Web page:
Evides Waterbedrijf (Evides) has prepared a long term asset management plan (LTAP) for the 30 year to 2045 in relation to pending investments and future developments. Compilation of an LTAP is in the interests of both consumers and shareholders. Insights from the LTAP, as deduced from asset management practices, can be challenged against strategic decisions for the future. In addition, the LTAP can be used to predict long-term financial and technical resourcing requirements, as well as the resulting price for consumers and dividend for shareholders.
In this paper the process of setting up an LTAP model based on individual asset replacement at the end of their technical lives is described.
The investment plan allows for sufficient possibilities to shuffle investments suitably in relation to risk, without affecting the consumer price directly. Shareholder interests are best served by investing when technically required while spreading investment over time.
Asset management processes have been implemented to attain a more systematic and transparent overview of maintenance and related costs, in relation to performance risk. Information on assets has been collected and standardized for several years, to enable performance analysis of plant and infrastructure versus maintenance. This has led to standardization of the main maintenance procedures, which resulted in lower, occasionally higher, costs, while improving plant performance and reducing risk.
As part of the annual business cycle, an asset management investment plan is made for the next five years. Insights from the implementation of asset management, however, made it possible to set up long-term investment planning for thirty years ahead for Evides’ asset base.
In this study, several investment strategies were transposed to the long-term investment plan to assess the effect on financial planning, shareholders’ rate of return, the price of drinking water, and the resulting resourcing and technical risks.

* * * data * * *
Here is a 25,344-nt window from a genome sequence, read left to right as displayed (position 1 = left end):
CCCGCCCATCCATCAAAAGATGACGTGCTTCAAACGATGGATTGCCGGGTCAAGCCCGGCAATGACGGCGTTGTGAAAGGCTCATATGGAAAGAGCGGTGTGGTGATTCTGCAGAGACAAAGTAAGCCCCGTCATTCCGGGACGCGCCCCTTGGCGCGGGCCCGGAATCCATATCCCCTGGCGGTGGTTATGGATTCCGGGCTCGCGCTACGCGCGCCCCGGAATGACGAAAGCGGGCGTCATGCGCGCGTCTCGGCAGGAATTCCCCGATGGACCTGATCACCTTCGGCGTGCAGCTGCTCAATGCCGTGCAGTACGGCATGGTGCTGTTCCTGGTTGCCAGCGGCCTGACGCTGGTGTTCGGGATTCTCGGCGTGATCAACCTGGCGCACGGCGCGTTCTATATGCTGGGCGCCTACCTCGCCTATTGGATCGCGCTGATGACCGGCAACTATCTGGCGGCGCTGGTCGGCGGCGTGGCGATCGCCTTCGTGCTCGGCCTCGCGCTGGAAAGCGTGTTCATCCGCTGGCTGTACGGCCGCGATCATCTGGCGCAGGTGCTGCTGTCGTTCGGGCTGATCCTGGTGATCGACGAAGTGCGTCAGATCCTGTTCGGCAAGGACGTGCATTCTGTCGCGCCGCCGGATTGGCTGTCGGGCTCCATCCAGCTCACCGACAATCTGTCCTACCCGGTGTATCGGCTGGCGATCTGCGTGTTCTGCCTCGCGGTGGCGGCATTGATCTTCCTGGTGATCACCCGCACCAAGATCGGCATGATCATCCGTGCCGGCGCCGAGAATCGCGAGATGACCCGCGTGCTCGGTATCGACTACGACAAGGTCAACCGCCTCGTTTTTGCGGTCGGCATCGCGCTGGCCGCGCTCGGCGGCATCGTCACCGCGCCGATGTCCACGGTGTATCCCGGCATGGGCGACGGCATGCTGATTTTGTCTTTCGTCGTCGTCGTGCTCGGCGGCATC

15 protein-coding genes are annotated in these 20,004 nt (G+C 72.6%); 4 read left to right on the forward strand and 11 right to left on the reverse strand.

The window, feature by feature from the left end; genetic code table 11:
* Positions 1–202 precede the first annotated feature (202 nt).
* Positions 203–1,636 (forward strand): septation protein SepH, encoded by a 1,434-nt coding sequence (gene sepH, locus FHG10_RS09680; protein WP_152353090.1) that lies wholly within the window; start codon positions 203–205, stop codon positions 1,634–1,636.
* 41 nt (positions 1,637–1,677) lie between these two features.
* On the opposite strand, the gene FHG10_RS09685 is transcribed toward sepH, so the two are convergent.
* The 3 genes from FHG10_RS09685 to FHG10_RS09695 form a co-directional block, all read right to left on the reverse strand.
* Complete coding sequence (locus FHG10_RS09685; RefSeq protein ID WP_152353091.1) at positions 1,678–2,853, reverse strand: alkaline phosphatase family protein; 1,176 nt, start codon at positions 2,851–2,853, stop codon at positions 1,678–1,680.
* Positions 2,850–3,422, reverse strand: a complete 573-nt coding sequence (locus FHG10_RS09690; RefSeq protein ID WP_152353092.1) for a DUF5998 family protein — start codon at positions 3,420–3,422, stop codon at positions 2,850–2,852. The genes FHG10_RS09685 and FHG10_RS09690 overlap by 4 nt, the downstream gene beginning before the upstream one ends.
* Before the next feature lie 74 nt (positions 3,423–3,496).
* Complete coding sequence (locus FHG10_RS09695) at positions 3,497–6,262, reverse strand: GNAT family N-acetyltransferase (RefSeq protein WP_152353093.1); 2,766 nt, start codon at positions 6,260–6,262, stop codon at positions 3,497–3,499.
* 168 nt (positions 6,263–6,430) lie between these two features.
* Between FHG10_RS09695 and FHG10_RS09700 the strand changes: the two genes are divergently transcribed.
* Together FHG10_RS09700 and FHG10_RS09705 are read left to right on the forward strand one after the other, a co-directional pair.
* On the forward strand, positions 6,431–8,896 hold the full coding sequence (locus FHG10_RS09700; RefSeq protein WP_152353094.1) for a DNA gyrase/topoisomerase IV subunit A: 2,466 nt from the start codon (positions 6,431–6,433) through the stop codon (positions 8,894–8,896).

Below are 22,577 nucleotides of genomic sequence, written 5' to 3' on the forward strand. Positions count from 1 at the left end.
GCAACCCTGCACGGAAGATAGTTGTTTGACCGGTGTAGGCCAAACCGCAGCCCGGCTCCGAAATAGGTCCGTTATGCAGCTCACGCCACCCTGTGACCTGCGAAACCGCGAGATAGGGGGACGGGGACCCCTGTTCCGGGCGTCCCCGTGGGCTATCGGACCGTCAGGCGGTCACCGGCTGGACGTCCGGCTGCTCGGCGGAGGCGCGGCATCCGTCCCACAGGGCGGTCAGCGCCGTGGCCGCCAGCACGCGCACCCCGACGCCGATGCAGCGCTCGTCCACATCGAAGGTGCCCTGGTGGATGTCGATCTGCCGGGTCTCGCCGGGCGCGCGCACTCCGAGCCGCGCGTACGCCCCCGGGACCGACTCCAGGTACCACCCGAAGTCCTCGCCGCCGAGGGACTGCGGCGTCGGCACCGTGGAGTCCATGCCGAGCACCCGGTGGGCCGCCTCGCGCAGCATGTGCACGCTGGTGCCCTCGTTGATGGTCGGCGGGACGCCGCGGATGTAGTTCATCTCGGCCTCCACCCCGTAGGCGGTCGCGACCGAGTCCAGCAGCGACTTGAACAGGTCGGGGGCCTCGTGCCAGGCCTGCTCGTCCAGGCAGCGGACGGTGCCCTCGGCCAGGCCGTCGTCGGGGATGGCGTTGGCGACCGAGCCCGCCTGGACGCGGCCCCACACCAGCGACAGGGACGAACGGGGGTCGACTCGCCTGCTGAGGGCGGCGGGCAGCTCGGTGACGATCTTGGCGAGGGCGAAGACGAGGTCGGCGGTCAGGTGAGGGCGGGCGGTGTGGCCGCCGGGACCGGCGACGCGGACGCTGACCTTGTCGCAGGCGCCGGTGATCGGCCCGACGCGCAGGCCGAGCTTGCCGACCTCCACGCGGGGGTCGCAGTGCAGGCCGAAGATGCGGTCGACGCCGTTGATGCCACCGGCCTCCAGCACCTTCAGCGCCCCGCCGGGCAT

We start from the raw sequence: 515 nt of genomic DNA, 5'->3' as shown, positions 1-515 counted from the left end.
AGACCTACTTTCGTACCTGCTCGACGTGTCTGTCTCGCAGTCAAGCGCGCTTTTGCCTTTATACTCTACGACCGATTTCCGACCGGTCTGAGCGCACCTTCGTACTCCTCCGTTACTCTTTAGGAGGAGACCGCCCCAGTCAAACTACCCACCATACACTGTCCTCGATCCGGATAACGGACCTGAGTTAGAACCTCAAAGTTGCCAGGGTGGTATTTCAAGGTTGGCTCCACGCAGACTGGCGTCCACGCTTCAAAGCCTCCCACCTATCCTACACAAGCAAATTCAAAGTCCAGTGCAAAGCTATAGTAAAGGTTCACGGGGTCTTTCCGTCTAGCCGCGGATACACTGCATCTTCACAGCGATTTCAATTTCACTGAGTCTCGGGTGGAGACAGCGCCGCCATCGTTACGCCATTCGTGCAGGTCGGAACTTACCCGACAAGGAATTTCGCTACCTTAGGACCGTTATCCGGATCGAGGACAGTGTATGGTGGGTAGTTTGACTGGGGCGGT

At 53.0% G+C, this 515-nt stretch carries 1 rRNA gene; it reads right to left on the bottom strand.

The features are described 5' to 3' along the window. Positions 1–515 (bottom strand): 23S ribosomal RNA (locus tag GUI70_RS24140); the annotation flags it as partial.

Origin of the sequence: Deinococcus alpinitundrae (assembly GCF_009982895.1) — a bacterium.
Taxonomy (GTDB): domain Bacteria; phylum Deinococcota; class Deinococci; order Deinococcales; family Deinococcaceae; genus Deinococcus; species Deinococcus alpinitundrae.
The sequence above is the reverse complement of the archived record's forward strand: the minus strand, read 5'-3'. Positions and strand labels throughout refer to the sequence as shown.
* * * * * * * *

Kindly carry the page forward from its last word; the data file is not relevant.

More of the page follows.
Asset management implementation
Asset management can be used to achieve a balance between performance, risks and costs, while providing the service required. Depending on the goals, the asset management focus can be on, say, improving performance, reducing risk, or managing costs, while balancing the other parameters.
Evides started applying asset management in 2010 to attain systematic and transparent insight into asset maintenance. It was also a desire to use asset management for long-term decision-making, e.g., whether to continue maintaining an asset or renovate it. Other anticipated advantages of implementing asset management were improved risk management, focused investment planning, and a more predictable return on investment for shareholders.
The Asset Owner indicates the organization's strategic goals and the framework of its risk appetite. The Asset Manager uses the framework to identify installation risks and required measures. The Service Provider uses knowledge and experience of the system while performing maintenance, etc.
Information on asset condition and maintenance was collected and standardized over several years. It was used to analyze plant performance versus maintenance activities, leading to maintenance procedure standardization. Sometimes this yielded lower costs, sometimes higher, but the risk was more acceptable.
METHODS AND FINDINGS
Every year a 5-year asset management plan is made for Evides. Insights gained from implementing asset management in 2013, made it possible to set up a process for long-term investment planning.